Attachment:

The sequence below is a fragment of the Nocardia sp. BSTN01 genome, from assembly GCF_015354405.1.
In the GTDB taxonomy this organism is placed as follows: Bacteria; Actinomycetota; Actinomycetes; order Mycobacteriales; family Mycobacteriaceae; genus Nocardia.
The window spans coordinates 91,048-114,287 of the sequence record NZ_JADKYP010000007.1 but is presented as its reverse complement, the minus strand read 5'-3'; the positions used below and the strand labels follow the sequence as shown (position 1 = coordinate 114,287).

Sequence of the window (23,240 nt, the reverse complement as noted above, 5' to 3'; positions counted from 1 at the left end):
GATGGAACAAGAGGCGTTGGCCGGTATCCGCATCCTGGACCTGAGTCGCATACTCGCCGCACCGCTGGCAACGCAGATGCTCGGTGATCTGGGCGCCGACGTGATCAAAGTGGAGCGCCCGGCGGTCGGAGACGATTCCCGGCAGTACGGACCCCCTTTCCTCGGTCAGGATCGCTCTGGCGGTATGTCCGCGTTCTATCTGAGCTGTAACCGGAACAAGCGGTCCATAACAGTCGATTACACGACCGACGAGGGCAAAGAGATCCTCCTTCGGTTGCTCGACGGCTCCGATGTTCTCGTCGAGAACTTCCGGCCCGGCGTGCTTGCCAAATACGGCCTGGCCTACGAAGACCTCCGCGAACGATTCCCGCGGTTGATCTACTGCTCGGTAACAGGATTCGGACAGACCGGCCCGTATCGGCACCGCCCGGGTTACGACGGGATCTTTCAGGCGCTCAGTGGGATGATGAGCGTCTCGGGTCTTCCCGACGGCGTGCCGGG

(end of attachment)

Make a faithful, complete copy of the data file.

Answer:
The sequence below is a fragment of the Nocardia sp. BSTN01 genome, from assembly GCF_015354405.1.
In the GTDB taxonomy this organism is placed as follows: Bacteria; Actinomycetota; Actinomycetes; order Mycobacteriales; family Mycobacteriaceae; genus Nocardia.
The window spans coordinates 91,048-114,287 of the sequence record NZ_JADKYP010000007.1 but is presented as its reverse complement, the minus strand read 5'-3'; the positions used below and the strand labels follow the sequence as shown (position 1 = coordinate 114,287).

Sequence of the window (23,240 nt, the reverse complement as noted above, 5' to 3'; positions counted from 1 at the left end):
GATGGAACAAGAGGCGTTGGCCGGTATCCGCATCCTGGACCTGAGTCGCATACTCGCCGCACCGCTGGCAACGCAGATGCTCGGTGATCTGGGCGCCGACGTGATCAAAGTGGAGCGCCCGGCGGTCGGAGACGATTCCCGGCAGTACGGACCCCCTTTCCTCGGTCAGGATCGCTCTGGCGGTATGTCCGCGTTCTATCTGAGCTGTAACCGGAACAAGCGGTCCATAACAGTCGATTACACGACCGACGAGGGCAAAGAGATCCTCCTTCGGTTGCTCGACGGCTCCGATGTTCTCGTCGAGAACTTCCGGCCCGGCGTGCTTGCCAAATACGGCCTGGCCTACGAAGACCTCCGCGAACGATTCCCGCGGTTGATCTACTGCTCGGTAACAGGATTCGGACAGACCGGCCCGTATCGGCACCGCCCGGGTTACGACGGGATCTTTCAGGCGCTCAGTGGGATGATGAGCGTCTCGGGTCTTCCCGACGGCGTGCCGGG